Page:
Many laws have been passed to improved the lost of the consumers, but they remain violated and consumer still remain at the mercy of producer and seller. The consumer is viewed as the weaker of the two forces and requires the intervention of a third part/government to survive. The forces against the consumer in Nigeria include ignorance, poor education lack of interest and willpower etc.
Ignorance is as a result of high illiteracy level in Nigeria. But it is noteworthy that even the educated ones may know their right but lack the will power to protest (Moneke 1980).
The free enterprises economy also is not favourable to most consumers. This is because in a free enterprise system it is believed that survival of the fittest is the name of the game to arrive this situation, various governmental and organization have made noticeable effort to protect consumers wherever they may be for instance, the late U.S president J.F Kennedy in his declaration to the U.S congress in March 1962 gave four basic consumer rights. Namely:
a)The right to safety
b)The right to be informed.
c)The right to choose and
d)The right to be heard
The (IDCU) has added four more rights of consumer.
1)The right to satisfaction of basic needs
2)The right to redress
3)Right to consumer education
4)The right to healthy environment.
TABLE OF CONTENTS
Table of Contents iv
Basis of Consumer Protection 4
Marketing Concept on Consumer 6
Consumer Protection in Nigeria 11
Some Forms of Consumer Protection in Nigeria 14
Some Laws That Enhancing Protection 17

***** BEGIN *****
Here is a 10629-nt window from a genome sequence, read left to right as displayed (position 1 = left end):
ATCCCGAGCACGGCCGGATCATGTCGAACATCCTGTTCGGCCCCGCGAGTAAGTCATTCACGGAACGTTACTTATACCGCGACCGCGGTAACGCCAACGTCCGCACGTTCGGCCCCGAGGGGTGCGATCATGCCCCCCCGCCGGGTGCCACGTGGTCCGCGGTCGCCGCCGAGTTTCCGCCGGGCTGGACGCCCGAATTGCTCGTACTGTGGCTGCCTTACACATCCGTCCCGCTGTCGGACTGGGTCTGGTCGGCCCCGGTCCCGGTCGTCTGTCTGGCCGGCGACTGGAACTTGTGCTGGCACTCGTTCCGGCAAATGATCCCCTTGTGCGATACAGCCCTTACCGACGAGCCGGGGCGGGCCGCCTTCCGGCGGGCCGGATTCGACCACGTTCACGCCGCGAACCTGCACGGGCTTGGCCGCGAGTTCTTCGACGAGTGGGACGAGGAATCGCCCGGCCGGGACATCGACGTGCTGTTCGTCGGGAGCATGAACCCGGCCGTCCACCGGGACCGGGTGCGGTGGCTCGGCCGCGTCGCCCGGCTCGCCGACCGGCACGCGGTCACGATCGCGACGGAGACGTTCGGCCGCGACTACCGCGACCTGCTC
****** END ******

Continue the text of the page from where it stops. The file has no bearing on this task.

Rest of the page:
BASIS FOR CONSUMER PROTECTION
As was pointed out earlier, allegations of corporate abuses in the market place have prompted for the call for more laws and for consumer protection. Such allegations are wide, varied and overwhelming, ranging from deceptive advertising messages, adulterated products to improper packaging and labelling and so on.
The consumer is seen as a hopeless victim of the highly professional modern business. The objects of their manipulation, bornbard with a stream of advertising messages which are highly persuasive and sometimes, misleading and untrue products which the consumers are exposed to are sometimes injurious and all too often do not conform with the claimed performance on the label.
For instance, the leading and challenging soft drink industries have from time to time engaged in aggressive promotion without giving a host of what happens to the consumers. It will be recalled that not quite long the Diabetic Association of Nigeria stopped one of these industries from continuing it’s promotion because of the adverse effect the high sugar intake has in the body of the consumers.
In the open market the consumer is confronted with bewildering array of brands and sizes of products which makes rational decision impossible. Large economy. Sizes sometimes prove to be more expensive per unit of a products than smaller sizes products quality fall while price keep moving up. It is noteworthy that some products are effectively bags of mystery. They do not reveal their ingredients, or indicates their proportionate significance in any way which would for example, enable the nutritive value to be assessed.
These development have given rise to increase fearing for consumer protection. As Okeke (Onah 1979) observed – consumer protection has not previously been viewed as a highly important element in marketing strategy for it generally has not been considered to figure a strategically in the consumer purchasing decision. However, times have changed the present day consumer is more sophisticated and will not be satisfied with half-hearted efforts and promises. Unlike those in the past, he is likely to compare promises and performance and if no satisfied take action accordingly.